Had camp been longer, Beth has a pretty clear idea what other artists would have made the cut.
“I feel like I could have taught that camp everyday,” she admits. “It took me back to my college days, learning about a different artist each day. Jackson Pollock would have been great to teach the kids – with myriad directions we could have gone in. Jenny Holzer, who is still alive, focuses on text as art. She’s brilliant. Mark Rothko, a tortured man and a controversial artist, focused on color and emotion which the campers easily could have tapped into. Wassily Kandinsky, whose paintings have a clear childlike quality, would have been a lot of fun. Marcel Duchamp’s style of ready-made art could have been great and the I have to think the kids really would have been wowed with some of Salvador Dali’s pieces.”Jackson Pollack, “Image Number 8″ (1949)Jenny Holzer, “Survival” (1985)Mark Rothko, “Blue and Grey” (1962)Wassily Kandinsky, “Composition VIII” (1923)Marcel Duchamp, “With Hidden Noise” (1916)Salvador Dali, “The Persistence of Memory” (1931)
The Final Five
Ultimately, Beth’s final list of artists for Art Camp were Edgar Degas, Claude Monet, Vincent Van Gogh, Pablo Picasso and Andy Warhol. The campers had some familiarity with the eclectic group.DegasMonetVan GoghPicassoWarhol
“I believe all of the kids had heard of Picasso,” Beth says. “His name was definitely known by them. They had a harder time identifying his works. Conversely, they all seemed to recognize Van Gogh’s ‘Starry Night’, but did not know the name of the artist. The names Monet, Degas and Warhol were a little foreign to them. A handful of the kids said they had seen some of their respective pieces when I showed them examples, but did not know the artist responsible.”
Despite her enthusiasm and extensive knowledge of the subject matter, Beth was still worried at the start of camp. Would the campers’ have a difficult time focusing on learning about and creating art when they’re based inside a children’s museum?Monet, “The Japanese Bridge” (1899)Water Lilies in the style of MonetColorful Bridge inspired by MonetWatercolor water lilies in the style of Monet
“I knew Art Camp would be a challenge because most children in that age range can be antsy and eager to play on a normal day, let alone when there’s a loud, bustling museum outside of the classroom walls – especially if they don’t already have a desire to sit and create on their own,” Beth shares. “My worries were that they wouldn’t be as enthusiastic as I was. I worried that it would start to feel like ‘work’ – which I know technically it is – but I didn’t want it to come across like it was a chore. I wanted the kids to see how passionately I felt about the art and about teaching it to them. I was so relieved that my fears were unfounded and I was lucky to have such a great group of kids, several of which were wise beyond their years!”Van Gogh, “Three Sunflowers” (1888)3-D Flowers in clay pots, inspired by Van GoghFurther painting and decoration of the Van Gogh-esque flower pieces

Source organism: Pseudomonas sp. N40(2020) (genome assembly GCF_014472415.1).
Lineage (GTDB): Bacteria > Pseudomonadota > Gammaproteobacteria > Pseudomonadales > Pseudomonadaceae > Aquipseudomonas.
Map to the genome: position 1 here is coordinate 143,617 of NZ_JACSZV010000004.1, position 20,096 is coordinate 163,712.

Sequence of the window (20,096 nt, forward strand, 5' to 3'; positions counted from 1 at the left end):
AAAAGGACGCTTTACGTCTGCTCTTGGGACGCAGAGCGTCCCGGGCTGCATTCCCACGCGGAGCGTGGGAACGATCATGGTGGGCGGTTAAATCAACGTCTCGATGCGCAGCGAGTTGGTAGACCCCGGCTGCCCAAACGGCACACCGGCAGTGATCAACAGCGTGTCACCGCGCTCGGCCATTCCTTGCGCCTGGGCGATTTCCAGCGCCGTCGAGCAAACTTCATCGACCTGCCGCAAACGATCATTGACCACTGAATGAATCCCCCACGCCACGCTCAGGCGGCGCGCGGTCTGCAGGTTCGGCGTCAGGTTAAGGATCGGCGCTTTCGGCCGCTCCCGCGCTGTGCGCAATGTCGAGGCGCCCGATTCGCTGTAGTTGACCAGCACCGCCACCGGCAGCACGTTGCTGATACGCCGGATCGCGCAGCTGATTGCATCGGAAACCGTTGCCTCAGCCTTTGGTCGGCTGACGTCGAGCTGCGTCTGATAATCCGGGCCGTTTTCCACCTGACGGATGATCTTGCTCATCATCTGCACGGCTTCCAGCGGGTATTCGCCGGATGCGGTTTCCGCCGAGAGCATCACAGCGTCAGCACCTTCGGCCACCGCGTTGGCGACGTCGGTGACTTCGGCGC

By the end of the camp, each camper had compiled a full portfolio of artwork to share with their family and friends. Beth was pleased by the generally enthusiastic approach the campers had to learning about so many different artists and styles.Degas, “Fin D’Arabesque” (1877)Pop-Up Ballerina inspired by Degas
“I was delightfully surprised by the enthusiasm for the subject matter,” Beth says. “They all seemed eager to learn, eager to create, and open to doing something different.”Warhol, “No Title” (1967)The campers black and white “Warhol-ized” portraits before they painted them, flanking two of Warhol’s most famous works
See a short video of the campers paintings of their own handprints in the style of Andy Warhol.
“When parents have an interest in getting their children into the arts it makes me so happy. With so much funding for the arts being cut in schools these days, it’s important for parents to realize the importance of providing an environment for your children to express themselves; a place to get messy and let them be who they are. That’s the magic of art.”Picasso, “Woman in Hat and Fur Collar” (1937)The Picasso inspired, “A Woman’s Face”Another Picasso inspired portrait
“When parents have an interest in getting their children into the arts it makes me so happy. With so much funding for the arts being cut in schools these days, it’s important for parents to realize the importance of providing an environment for your children to express themselves; a place to get messy and let them be who they are. That’s the magic of art.”
Despite three full days of Art Camp, it’s something that happened near the end of the program that will stay with Beth the longest.
“On the last day of camp, during our ‘free draw’ time, one of the campers approached me and asked me if I could write down all of the artists we learned about because she wanted to do further research about them and their art when camp was finished. She made my heart melt and I was so proud of the clear connection she had made to the art. It’s an experience like that that makes it all worth it.”CMNH Art Camp – February 2014
Be sure to check out the video below for some brief words from a few of our campers about their Art Camp experience!